The Egyptians were using wicked candles in 3,000 B.C., but the ancient Romans are generally credited with developing the wicked candle before that time by dipping rolled papyrus repeatedly in melted tallow(animal fat) or beeswax.
Historians have found evidence that many other early civilizations developed wicked candles using waxes made from available plants and insects. Early Chinese candles are said to have been molded in paper tubes, using rolled rice paper for the wick, and wax from an indigenous insect that was combined with seeds. In Japan, candles were made of wax extracted from tree nuts, while in India, candle wax was made by boiling the fruit of the cinnamon tree.
In the 1820s, French chemist Michel Eugene Chevreul discovered how to extract stearic acid from animal fatty acids. This lead to the development of stearin wax, which was hard, durable and burned cleanly.
Paraffin wax was introduced in the 1850s, after chemists learned how to efficiently separate the naturally-occurring waxy substance from petroleum and refine it.
Candles enjoyed renewed popularity during the first half of the 20th century, when the growth of U.S. oil and meatpacking industries brought an increase in the byproducts that had become the basic ingredients of candles – paraffin and stearic acid(animal byproduct).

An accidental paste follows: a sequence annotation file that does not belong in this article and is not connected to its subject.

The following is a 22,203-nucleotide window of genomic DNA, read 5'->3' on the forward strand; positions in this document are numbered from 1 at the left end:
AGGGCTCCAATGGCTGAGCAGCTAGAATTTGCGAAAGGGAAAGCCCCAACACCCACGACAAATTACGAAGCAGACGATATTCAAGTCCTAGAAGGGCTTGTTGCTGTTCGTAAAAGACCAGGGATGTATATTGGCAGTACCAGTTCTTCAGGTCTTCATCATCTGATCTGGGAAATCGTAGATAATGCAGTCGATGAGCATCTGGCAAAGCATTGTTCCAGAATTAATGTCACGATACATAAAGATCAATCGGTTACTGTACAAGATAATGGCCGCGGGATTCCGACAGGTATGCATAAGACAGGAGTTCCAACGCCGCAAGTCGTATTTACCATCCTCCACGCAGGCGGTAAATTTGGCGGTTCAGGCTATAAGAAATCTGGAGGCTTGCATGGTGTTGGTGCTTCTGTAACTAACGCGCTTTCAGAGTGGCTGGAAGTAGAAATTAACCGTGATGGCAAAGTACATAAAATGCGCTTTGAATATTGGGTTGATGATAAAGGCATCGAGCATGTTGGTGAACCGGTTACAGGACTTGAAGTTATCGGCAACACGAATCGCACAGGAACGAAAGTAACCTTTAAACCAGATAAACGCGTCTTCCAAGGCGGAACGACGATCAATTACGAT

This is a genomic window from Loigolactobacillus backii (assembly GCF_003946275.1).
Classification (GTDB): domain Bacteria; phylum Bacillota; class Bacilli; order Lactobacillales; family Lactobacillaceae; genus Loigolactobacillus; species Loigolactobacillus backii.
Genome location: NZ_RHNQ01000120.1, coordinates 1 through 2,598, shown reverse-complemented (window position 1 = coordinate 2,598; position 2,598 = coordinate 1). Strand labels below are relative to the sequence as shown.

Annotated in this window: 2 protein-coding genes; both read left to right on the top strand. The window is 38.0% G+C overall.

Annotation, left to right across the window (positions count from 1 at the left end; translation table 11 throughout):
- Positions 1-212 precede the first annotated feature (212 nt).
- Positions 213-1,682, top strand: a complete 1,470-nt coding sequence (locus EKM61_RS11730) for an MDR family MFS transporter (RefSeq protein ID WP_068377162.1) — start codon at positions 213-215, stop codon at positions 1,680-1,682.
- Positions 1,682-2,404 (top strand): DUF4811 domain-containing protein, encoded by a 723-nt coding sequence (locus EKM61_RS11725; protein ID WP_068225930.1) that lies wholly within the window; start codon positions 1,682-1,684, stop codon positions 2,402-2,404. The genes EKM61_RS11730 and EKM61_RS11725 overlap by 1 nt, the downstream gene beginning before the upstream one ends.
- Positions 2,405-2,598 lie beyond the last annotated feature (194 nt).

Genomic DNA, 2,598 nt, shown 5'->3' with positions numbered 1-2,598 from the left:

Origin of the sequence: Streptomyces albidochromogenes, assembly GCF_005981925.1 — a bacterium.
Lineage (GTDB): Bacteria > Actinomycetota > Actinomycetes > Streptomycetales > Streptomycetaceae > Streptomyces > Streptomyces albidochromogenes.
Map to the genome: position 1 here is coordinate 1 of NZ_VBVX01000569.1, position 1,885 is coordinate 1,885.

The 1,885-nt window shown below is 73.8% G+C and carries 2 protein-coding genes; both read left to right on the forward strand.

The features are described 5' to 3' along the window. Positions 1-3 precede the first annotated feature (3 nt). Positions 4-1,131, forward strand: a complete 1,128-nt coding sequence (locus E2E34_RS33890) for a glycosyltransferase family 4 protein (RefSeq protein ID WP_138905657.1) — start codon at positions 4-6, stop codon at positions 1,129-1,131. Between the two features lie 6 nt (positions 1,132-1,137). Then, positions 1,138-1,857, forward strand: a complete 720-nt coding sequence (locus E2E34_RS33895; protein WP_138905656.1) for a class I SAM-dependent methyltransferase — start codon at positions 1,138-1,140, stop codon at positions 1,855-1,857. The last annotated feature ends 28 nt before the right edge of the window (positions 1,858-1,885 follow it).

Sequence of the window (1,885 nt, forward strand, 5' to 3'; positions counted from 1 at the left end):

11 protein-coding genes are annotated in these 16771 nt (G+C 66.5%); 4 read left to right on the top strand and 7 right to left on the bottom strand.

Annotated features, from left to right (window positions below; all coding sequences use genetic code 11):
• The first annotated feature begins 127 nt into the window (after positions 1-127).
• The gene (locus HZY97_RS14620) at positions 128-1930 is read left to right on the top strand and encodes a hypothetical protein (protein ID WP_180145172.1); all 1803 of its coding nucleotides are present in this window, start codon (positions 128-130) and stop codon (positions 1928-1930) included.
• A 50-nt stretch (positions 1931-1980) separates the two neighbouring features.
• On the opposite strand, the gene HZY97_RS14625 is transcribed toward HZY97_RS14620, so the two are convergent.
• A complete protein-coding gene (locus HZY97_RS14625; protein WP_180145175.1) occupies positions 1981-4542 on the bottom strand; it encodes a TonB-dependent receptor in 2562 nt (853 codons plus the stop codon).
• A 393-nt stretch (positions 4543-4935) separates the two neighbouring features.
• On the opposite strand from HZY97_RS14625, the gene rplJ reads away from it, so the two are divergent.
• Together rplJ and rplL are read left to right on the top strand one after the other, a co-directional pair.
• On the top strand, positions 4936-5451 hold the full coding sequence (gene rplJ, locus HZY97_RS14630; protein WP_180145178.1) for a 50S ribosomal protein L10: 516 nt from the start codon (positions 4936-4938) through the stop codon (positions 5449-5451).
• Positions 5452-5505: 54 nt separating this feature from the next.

The 1990s witnessed a great surge in the popularity of candles, and for the first time in more than a century, new types of candle waxes were being developed. In the U.S., agricultural chemists began to develop soybean wax, a softer and slower burning wax than paraffin. On the other side of the globe, efforts were underway to develop palm wax for use in candles.
So for us who want to stay toxic free without using animal products there are options, although mentioned in an earlier blog, we need to make sure the fragrances used are not of the toxic kind.
higher self meditation
and Mother Earth
-The Great Bell Chant(The end of Suffering)
-Peter Gabriel & Kate Bush
-Magic Mantra-reverse negative to positive - by SatKirin Kaur Khalsa